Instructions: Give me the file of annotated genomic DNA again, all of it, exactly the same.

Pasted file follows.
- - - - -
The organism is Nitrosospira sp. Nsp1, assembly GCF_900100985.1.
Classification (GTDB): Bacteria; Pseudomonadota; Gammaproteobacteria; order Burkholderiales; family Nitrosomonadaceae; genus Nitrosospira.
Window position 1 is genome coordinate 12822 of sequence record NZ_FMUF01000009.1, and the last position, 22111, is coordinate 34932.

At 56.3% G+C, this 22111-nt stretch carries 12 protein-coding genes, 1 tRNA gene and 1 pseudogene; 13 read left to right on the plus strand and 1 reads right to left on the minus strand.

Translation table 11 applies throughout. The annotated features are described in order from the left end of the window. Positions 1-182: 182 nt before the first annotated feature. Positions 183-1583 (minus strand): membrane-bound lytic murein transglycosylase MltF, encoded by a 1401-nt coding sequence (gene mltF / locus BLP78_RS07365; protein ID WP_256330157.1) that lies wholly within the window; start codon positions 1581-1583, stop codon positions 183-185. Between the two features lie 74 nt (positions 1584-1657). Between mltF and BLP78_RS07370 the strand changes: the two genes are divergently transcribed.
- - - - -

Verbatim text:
The organism is Nitrosospira sp. Nsp1, assembly GCF_900100985.1.
Classification (GTDB): Bacteria; Pseudomonadota; Gammaproteobacteria; order Burkholderiales; family Nitrosomonadaceae; genus Nitrosospira.
Window position 1 is genome coordinate 12822 of sequence record NZ_FMUF01000009.1, and the last position, 22111, is coordinate 34932.

At 56.3% G+C, this 22111-nt stretch carries 12 protein-coding genes, 1 tRNA gene and 1 pseudogene; 13 read left to right on the plus strand and 1 reads right to left on the minus strand.

Translation table 11 applies throughout. The annotated features are described in order from the left end of the window. Positions 1-182: 182 nt before the first annotated feature. Positions 183-1583 (minus strand): membrane-bound lytic murein transglycosylase MltF, encoded by a 1401-nt coding sequence (gene mltF / locus BLP78_RS07365; protein ID WP_256330157.1) that lies wholly within the window; start codon positions 1581-1583, stop codon positions 183-185. Between the two features lie 74 nt (positions 1584-1657). Between mltF and BLP78_RS07370 the strand changes: the two genes are divergently transcribed.